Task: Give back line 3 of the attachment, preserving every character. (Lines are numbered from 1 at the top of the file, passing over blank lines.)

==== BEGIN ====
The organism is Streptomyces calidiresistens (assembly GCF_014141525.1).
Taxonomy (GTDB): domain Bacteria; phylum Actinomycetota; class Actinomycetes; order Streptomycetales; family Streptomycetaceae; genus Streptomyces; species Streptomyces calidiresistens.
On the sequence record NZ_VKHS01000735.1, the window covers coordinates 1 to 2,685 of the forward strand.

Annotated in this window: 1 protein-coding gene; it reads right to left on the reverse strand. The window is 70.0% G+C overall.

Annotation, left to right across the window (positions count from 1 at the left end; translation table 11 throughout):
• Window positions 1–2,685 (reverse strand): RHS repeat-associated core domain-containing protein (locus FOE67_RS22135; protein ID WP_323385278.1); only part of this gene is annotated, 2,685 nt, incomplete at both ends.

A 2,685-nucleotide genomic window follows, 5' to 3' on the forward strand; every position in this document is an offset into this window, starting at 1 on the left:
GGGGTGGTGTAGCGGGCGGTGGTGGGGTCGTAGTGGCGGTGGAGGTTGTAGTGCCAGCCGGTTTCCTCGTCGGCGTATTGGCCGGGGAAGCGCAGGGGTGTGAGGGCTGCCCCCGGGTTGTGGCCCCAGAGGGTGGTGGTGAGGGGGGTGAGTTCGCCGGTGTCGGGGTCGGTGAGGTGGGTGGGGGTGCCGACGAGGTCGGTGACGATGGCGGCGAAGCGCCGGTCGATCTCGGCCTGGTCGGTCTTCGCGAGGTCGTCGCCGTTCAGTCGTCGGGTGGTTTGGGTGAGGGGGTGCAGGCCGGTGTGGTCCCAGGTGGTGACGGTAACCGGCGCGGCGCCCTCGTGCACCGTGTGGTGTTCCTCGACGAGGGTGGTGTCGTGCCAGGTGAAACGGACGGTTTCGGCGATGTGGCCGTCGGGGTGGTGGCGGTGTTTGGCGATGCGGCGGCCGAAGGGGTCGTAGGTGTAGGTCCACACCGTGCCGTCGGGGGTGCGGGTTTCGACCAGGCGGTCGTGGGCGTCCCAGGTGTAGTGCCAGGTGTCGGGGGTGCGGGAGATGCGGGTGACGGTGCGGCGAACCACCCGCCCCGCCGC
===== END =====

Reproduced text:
On the sequence record NZ_VKHS01000735.1, the window covers coordinates 1 to 2,685 of the forward strand.